Ever since Salman Rushdie spoke at Emory University’s commencement last year and was awarded the Doctorate of Humane Letters, I have been studying American college and university commencement speeches.
Rushdie is a distinguished professor at Emory and his writings and personal works are there, but Rushdie is an atheist. In fact in a PBS interview with David Frost, Rushdie was asked whether he believed in God and replied, “I do not need the idea of God to explain the world I live in.”
In his book, In God We Trust, Rushdie wrote, “God, Satan, Paradise, and Hell all vanished one day in my fifteenth year, when I quite abruptly lost my faith … and afterwards, to prove my newfound atheism, I bought myself a rather tasteless ham sandwich, and so partook for the first time of the forbidden flesh of the swine. No thunderbolt arrived to strike me down. […] From that day to this I have thought of myself as a wholly secular person.”
At the Emory commencement Rushdie exclaimed, “People seem to be ready to believe almost anything – God for example. Shocking how many Americans there are who swallow that old story. Maybe you will be that generation who moves past the ancient fictions. John Lennon said, ‘Imagine there is no heaven. It is easy if you try.’ Maybe that is one ‘antique truthiness’ which you can finally replace with the truth.”
Why would a university founded by an American Methodist bishop who inspired people to walk by faith have an atheist to deliver the commencement address?
In fact, why would any university have an atheist or agnostic or extreme liberal as the keynote speaker for a commencement, thus leaving that speech as the last impression the school leaves upon its graduates?
Young America’s Foundation conducts an annual commencement speakers survey and this year they discovered that in the top 50 schools as ranked by U.S. News & World Report, liberal speakers outnumbered conservatives nine to one. Among the top 10: all speakers were liberal. In the top 100 it was six to one. Emily Jashinsky, writing for YAF, explains, “As usual, our nation’s brightest students will receive one final dose of liberalism from their progressive professors and administrators before heading out into the real world.”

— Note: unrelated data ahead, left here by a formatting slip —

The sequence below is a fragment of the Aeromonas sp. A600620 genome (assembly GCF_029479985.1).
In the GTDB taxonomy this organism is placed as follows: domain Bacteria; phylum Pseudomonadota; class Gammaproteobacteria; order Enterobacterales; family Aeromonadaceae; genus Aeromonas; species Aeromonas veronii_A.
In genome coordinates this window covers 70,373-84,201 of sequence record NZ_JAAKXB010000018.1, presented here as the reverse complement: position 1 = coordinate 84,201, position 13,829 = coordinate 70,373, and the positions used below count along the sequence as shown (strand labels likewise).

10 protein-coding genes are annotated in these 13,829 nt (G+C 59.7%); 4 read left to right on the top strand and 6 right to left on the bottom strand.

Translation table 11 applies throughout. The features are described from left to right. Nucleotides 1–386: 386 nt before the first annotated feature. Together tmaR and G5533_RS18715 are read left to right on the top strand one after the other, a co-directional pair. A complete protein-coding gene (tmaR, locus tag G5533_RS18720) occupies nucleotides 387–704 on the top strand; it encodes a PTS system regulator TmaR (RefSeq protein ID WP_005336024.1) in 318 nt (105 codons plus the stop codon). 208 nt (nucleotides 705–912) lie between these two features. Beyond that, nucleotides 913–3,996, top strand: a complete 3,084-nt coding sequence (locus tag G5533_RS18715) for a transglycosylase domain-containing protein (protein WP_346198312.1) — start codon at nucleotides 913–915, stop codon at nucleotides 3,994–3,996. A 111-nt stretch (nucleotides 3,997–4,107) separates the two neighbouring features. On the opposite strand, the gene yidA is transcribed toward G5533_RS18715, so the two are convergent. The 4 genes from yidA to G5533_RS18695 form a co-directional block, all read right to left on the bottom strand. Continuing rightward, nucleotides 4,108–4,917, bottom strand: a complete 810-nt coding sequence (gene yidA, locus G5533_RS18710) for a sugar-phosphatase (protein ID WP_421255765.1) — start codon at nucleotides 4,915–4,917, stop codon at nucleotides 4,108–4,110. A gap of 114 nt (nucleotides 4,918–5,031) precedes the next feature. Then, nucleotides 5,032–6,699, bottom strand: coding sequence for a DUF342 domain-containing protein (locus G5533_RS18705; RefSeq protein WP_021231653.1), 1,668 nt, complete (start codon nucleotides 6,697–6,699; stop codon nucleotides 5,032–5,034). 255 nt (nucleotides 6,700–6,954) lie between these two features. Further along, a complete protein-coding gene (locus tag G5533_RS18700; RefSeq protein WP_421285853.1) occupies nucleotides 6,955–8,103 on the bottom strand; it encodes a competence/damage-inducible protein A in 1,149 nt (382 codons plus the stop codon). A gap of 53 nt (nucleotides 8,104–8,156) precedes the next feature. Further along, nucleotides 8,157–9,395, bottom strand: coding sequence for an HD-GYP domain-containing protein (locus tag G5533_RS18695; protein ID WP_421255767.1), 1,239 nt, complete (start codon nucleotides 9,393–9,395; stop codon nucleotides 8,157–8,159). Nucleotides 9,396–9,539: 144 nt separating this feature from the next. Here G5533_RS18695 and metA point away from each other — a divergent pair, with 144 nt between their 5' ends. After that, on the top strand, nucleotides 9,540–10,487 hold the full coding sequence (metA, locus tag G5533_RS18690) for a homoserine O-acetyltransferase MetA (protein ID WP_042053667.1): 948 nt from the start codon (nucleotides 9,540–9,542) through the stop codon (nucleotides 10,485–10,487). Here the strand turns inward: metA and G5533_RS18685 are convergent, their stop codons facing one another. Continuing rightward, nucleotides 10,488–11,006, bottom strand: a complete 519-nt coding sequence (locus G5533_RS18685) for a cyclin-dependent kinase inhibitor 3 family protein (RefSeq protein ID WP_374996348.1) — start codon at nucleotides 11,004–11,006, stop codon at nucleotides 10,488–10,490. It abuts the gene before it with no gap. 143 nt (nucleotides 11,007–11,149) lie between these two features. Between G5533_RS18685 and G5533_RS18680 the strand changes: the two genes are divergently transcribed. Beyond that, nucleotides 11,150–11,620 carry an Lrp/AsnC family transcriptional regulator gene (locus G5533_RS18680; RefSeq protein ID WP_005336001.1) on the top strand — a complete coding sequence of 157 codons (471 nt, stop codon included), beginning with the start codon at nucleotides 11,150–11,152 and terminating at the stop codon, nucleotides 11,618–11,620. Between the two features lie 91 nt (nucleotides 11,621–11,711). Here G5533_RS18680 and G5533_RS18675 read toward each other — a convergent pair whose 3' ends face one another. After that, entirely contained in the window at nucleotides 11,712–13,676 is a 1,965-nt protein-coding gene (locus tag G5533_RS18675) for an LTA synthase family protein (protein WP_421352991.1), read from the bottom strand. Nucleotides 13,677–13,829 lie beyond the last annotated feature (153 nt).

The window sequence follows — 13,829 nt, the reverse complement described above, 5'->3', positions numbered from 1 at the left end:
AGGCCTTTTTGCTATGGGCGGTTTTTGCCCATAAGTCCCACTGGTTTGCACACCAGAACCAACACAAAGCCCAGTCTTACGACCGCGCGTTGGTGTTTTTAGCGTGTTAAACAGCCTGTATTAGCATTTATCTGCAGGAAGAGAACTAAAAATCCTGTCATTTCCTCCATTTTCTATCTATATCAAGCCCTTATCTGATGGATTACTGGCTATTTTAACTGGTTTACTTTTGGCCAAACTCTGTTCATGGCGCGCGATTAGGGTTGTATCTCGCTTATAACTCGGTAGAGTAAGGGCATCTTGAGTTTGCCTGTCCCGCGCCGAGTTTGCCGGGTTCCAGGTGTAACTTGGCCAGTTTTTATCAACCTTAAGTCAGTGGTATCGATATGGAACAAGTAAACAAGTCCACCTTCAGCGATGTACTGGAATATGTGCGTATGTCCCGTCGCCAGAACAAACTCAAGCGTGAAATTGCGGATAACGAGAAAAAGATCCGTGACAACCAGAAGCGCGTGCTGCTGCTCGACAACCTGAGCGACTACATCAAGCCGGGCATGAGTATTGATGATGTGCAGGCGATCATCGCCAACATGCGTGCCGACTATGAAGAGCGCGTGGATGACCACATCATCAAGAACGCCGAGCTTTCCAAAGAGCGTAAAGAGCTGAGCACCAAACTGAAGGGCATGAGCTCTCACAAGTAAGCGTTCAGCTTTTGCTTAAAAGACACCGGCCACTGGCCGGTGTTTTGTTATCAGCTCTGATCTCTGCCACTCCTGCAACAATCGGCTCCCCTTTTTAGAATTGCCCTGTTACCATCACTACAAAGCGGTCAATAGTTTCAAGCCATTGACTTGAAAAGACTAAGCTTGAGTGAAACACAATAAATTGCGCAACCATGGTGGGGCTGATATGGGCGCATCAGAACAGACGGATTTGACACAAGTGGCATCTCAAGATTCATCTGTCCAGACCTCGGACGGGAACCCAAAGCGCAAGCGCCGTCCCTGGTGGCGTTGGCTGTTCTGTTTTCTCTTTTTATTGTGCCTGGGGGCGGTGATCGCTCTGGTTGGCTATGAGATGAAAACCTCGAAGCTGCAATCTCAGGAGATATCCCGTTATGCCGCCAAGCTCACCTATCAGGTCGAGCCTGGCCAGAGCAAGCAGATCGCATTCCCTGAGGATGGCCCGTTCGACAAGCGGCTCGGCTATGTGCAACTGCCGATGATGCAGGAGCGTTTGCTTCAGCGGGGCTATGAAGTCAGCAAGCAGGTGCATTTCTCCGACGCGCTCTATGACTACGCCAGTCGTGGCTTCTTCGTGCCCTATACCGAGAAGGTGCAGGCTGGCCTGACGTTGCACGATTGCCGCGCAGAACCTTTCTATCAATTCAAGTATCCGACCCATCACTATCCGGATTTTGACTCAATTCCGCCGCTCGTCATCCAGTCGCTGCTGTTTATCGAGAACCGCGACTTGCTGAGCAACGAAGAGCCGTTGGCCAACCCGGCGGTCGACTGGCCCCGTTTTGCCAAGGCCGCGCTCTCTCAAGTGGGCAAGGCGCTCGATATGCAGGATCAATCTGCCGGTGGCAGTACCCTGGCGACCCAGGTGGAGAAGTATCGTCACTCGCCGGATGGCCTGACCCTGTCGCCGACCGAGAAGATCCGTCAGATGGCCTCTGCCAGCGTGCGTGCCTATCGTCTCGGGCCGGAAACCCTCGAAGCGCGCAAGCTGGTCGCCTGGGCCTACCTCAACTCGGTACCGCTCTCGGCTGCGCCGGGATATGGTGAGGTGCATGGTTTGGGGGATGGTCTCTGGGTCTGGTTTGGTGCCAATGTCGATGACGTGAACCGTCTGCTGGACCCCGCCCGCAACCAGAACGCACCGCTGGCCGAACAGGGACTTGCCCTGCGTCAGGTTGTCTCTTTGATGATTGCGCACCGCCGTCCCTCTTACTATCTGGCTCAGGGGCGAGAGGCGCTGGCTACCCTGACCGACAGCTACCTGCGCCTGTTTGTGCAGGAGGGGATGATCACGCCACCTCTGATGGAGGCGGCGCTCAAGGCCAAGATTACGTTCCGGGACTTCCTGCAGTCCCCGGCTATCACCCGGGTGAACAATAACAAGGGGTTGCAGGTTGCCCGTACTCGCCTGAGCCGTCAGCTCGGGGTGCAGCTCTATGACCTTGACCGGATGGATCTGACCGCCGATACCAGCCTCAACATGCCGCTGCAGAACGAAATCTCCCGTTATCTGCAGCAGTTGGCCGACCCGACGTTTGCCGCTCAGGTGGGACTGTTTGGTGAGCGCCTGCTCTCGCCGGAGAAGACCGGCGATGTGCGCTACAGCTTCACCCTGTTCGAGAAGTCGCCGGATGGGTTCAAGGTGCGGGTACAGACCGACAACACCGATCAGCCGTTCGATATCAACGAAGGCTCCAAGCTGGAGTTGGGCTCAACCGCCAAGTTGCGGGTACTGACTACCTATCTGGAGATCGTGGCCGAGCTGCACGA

In the 1960s liberalism, counter-culture values and mores, Marxist’s ideology, and neo-orthodox theology began to infiltrate the classrooms of our institutions of higher education. Now, the radical doctrines of Sal Alinsky, Ayn Rand, and Salman Rushdie are so commonplace in our schools that conservative speakers are routinely shouted down, confronted with physical violence, or disinvited.
It is encouraging to know that our Georgia Baptist colleges have commencement speakers who are firmly founded in the faith once for all delivered to the saints. Brewton-Parker College invited Thomas Hammond, president of the Georgia Baptist Convention, as its commencement speaker for this year. Hammond is a well-known Baptist leader and pastor of First Baptist Church in Alpharetta.
Steven F. Echols, president of Brewton-Parker, stated, “We are reminded of how disturbing the moral decay has become in our country when we see the outrageous things being said at commencement speeches. Far left wing radical and decadent agendas are espoused while anyone who dares speak of morality and God are often banned.
“I think of the stark contrast of such destructive thought with that of our inspiring 2016 Brewton-Parker College commencement address from our Georgia Baptist Convention president, Thomas Hammond. We are thankful to Georgia Baptists who support Christian higher education as it is needed now more than ever before!”
Shorter University had for its speaker Mark Demos, a strong Christian and president of The Demos Group, an Atlanta-based full service public relations firm he founded specifically to serve Christian organizations and causes.
Don Dowless, president of Shorter University, declared, “”It has become commonplace for many commencement speeches to be used by liberal speakers as a means of promoting agendas that attempt to excise God from intellectual life and replace His truth with their own world views.
“In contrast, Christian colleges serve to impart God-given truths to help graduates transform our world through the power of Jesus Christ. That truth is timeless, transformative, and contagious.”
Truett-McConnell University’s commencement speaker was Scotty Wilbanks, Truett-McConnell College alum and two-time Grammy nominated, multiple-Dove-Award-winning record producer who has a powerful Christian testimony.
Truett-McConnell President Emir Caner commented, “Well, it’s that time of year again when colleges and universities have their graduation ceremonies. At most universities, that means graduates have the cumbersome responsibility of listening to prolonged lectures from leftists on safe spaces, from Marxists on economic injustice, from politicians like the president who tells them they just got lucky, and from celebrities bloviating about how graduates are still victims.
“In juxtaposition, I thank God that there still are Christian colleges who have ceremonies that give graduates godly and practical advice about the real world, about true faith. May their tribe increase.”